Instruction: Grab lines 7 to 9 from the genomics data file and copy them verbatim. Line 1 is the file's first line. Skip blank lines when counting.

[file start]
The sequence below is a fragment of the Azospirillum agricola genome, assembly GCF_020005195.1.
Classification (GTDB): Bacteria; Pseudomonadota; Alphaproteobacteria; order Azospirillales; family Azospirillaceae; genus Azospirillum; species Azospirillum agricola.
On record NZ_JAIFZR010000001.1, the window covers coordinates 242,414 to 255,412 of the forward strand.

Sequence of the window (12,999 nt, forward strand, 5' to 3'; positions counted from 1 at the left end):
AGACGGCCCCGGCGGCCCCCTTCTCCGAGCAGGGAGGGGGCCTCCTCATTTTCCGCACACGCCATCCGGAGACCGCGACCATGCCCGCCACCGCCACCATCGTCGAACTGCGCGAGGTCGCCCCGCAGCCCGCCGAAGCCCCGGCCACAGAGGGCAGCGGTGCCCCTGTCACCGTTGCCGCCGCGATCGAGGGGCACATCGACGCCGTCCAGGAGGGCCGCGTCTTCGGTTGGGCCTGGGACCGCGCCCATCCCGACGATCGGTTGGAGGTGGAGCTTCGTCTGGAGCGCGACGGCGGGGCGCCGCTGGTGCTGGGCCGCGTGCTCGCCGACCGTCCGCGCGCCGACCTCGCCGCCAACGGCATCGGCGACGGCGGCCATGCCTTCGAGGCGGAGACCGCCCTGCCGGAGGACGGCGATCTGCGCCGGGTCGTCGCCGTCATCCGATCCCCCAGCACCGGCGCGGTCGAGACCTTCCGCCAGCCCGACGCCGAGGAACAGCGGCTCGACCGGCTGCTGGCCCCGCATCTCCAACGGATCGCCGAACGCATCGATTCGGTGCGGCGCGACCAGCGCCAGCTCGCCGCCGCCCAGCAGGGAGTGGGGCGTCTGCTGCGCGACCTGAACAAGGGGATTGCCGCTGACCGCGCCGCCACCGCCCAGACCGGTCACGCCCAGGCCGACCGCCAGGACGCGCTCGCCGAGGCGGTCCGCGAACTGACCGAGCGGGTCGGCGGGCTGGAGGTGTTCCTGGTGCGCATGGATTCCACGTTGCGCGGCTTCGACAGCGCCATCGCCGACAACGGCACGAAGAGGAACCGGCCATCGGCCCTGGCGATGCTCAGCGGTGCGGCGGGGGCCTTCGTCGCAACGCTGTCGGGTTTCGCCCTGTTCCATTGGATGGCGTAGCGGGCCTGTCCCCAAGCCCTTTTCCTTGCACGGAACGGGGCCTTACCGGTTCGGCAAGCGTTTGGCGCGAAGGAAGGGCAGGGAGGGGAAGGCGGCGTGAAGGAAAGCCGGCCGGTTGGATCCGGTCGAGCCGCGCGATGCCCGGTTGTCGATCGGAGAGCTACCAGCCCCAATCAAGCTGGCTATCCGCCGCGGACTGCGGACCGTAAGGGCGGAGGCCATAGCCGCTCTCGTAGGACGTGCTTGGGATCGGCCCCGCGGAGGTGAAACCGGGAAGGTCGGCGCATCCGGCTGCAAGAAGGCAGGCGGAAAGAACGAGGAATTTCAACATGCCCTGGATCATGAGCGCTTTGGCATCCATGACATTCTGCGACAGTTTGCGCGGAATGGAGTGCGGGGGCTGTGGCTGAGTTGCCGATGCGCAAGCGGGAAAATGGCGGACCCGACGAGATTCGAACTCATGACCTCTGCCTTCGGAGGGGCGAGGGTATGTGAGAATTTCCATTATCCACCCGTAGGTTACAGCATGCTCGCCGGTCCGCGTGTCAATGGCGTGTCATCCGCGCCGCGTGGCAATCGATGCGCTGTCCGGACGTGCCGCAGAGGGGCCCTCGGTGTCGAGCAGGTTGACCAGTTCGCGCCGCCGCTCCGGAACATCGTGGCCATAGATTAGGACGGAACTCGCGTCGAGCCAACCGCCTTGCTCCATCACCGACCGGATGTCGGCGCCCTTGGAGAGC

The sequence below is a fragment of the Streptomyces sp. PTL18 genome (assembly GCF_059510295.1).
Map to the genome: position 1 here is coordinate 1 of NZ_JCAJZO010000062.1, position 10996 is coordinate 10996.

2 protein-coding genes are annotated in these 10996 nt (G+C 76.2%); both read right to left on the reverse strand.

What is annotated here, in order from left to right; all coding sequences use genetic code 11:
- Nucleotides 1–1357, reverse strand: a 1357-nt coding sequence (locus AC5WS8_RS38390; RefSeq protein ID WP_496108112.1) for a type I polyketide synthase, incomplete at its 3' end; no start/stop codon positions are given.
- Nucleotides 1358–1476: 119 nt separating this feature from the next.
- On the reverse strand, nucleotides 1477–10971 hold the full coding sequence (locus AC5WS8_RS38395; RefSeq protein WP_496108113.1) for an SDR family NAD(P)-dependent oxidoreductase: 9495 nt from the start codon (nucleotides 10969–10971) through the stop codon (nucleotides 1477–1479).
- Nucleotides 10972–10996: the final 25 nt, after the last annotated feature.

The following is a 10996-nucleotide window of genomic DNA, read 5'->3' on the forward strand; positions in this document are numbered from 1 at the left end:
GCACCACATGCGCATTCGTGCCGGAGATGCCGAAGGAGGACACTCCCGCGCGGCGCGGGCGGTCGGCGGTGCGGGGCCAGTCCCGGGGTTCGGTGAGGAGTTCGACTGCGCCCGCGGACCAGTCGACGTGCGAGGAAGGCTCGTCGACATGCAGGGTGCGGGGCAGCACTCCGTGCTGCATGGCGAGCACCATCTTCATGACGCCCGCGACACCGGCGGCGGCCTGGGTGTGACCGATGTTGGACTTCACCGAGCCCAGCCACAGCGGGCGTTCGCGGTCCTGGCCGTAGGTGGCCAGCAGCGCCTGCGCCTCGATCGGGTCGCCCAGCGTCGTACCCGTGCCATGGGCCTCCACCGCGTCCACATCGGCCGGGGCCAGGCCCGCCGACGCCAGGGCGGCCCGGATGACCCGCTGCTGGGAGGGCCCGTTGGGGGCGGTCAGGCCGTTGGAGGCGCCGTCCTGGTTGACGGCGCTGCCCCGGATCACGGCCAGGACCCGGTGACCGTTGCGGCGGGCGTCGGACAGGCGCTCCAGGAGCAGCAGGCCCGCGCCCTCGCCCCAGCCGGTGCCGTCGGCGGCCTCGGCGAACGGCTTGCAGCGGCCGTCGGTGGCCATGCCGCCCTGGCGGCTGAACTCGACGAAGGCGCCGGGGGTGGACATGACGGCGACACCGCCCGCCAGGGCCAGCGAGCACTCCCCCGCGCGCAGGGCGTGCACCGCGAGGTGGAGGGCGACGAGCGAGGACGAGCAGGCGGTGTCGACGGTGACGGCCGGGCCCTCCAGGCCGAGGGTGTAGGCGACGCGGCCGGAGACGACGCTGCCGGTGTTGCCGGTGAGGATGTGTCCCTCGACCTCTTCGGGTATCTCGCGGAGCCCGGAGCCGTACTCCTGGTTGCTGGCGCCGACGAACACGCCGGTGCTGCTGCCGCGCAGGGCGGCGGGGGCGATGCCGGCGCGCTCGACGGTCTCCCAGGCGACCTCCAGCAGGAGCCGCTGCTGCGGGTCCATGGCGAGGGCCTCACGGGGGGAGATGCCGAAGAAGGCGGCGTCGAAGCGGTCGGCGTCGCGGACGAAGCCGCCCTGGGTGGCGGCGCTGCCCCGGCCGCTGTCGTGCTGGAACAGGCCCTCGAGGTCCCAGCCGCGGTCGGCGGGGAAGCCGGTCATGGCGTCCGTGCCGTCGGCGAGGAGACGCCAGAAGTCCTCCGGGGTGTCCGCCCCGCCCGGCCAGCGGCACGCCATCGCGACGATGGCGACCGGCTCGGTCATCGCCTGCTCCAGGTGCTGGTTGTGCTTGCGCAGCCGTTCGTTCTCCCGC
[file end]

Map to the genome: position 1 here is coordinate 1 of NZ_JCAJZO010000062.1, position 10996 is coordinate 10996.

2 protein-coding genes are annotated in these 10996 nt (G+C 76.2%); both read right to left on the reverse strand.

What is annotated here, in order from left to right; all coding sequences use genetic code 11: